We use them every day. We grumble over fares and brood over missed turns, but our acquaintance rarely extends beyond mispronounced directions in Pidgin Khmer and irate demands to know why attempts to cram nine people in the carriage for the voyage up to Rue Pasteur have been met with an equally irate refusal. With an olive branch in hand, Dagmarah Mackos asked three tuk-tuk drivers about the ups and downs of life on the road. Photography: Alexander Crook
Mr. Bunthoeun aka Mickey, Street 278
As drivers, we’re stationed in front of the hotel and we work in a team. An outsider can’t come to take over our spot. After seven years driving people around on a motorbike I’ve upgraded to a tuk-tuk.
It’s getting more and more difficult—there are 12 drivers around here and we rely on the hotel for the customers. The people can pick whoever they like but we don’t fight over them. The first one who spots a tourist gets the ride.
We have occasional disagreements but only within our team—if a driver loses the respect of the others, we’ll simply refuse to talk to him.
The number of rides per day differs. Sometimes you get lucky, other times you don’t move from the spot.
We have all kinds of clients—I like Australians, the British, Americans and Canadians. But people aren’t always polite and I don’t like the way they talk to me. It also annoys me when the passenger wants me to make a round, pick up their friends along the way and doesn’t want to pay the right price for it. In that event I just kick them out. But there’s not much we can do about money so I usually try to agree on my fare before I set off.
Most of my customers are just tourists on short visits—foreigners who reside in Phnom Penh usually have their favorite drivers or a private car.
Sometimes they don’t know the way to their destination but I don’t cheat them by choosing a longer way there.
Often tuk-tuks have deals with restaurants and hotels and get a commission if they bring new clients. For our part, if we go into such an agreement, we like to make sure the restaurant or hotel is clean and offers good service.
There are days when there are no customers at all—that’s when I can call my job boring. But in general I like it, even though nowadays there are too many tuk-tuks in the city. If I had a choice, I’d look for other employment.
Mey Vireak, Street 29
Before I got my tuk-tuk I worked as a freelance translator but the salary was too low and I can earn better money as a driver. It’s been three years now.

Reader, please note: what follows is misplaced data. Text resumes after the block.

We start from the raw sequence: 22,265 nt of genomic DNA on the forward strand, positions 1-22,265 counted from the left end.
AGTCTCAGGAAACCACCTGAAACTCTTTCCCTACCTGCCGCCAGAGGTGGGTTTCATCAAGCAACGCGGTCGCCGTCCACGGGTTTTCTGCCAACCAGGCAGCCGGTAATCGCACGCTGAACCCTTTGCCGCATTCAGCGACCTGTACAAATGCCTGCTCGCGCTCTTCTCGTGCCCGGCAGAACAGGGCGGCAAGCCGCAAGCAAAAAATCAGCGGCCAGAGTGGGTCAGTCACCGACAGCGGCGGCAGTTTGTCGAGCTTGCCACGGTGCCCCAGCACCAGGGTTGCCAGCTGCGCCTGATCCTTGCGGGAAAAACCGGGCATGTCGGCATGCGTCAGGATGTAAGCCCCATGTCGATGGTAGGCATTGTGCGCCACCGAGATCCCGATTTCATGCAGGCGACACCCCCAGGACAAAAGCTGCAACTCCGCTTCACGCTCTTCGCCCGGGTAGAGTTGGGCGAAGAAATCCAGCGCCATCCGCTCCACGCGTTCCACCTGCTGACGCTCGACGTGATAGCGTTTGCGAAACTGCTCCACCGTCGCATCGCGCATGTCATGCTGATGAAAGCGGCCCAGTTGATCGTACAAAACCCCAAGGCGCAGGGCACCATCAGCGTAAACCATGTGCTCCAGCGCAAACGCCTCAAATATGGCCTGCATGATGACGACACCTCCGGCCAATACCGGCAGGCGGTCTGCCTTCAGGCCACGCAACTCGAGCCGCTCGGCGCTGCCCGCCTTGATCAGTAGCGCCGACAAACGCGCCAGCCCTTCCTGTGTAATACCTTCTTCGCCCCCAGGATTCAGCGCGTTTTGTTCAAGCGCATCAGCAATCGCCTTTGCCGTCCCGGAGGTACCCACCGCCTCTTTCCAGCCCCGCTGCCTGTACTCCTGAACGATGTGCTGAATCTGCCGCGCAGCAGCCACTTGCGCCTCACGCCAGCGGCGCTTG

My group always stands in front of the hotel serving its customers but we don’t have any financial agreement.
To avoid disputes we take turns and never argue—it cuts out a lot of problems. This way we can be friends and the time passes in a better atmosphere. While waiting for the next ride, we play chess together, share food which we get at a local market, or nap.
At night we often drive drunk people but we’re used to it. Even when drunk they don’t fall out of tuk-tuks. But they’re very loud dancing and singing while aboard. I think it’s disturbing for other people. There are cases when someone doesn’t want to pay for the service but what can we do? We have no choice. There are drawbacks but I like being a driver. It’s a job like any other.
Sok Oeurn, Street 29
I’ve got experience as a motorbike taxi driver and three years on a tuk-tuk. I quit the army in 1993 because driving around Phnom Penh is a better source of income than a soldier’s salary. I have to sustain my family back in Takmao.
My day starts at 7am and after 10 hours on the streets I make my way back home. Most of my friends are also tuk-tuk drivers and we enjoy each other’s company. We gather here to eat together every day. I guess I like my job… because I don’t have any other job. Most of us aren’t educated enough to even think about it. As long as I make enough money for my family, I don’t complain.
It’s a little bit of a fight because we’re always on the lookout for potential clients. When the hotel isn’t busy we have to take our chances driving around the city. The only problem I ever encounter on the job is when people don’t want to pay and there’s nothing I can do about it.
And the other way round—people get furious when you take them on a ride not knowing the way and get lost. A customer can get seriously angry about it.
If we’re to stick to the regulations, a maximum of four passengers are allowed on a tuk-tuk. But in reality, a tuk-tuk can accommodate between six and seven people, depending on the size of a person.
To contact the reporter on this story: Dagmarah Mackos at firstname.lastname@example.org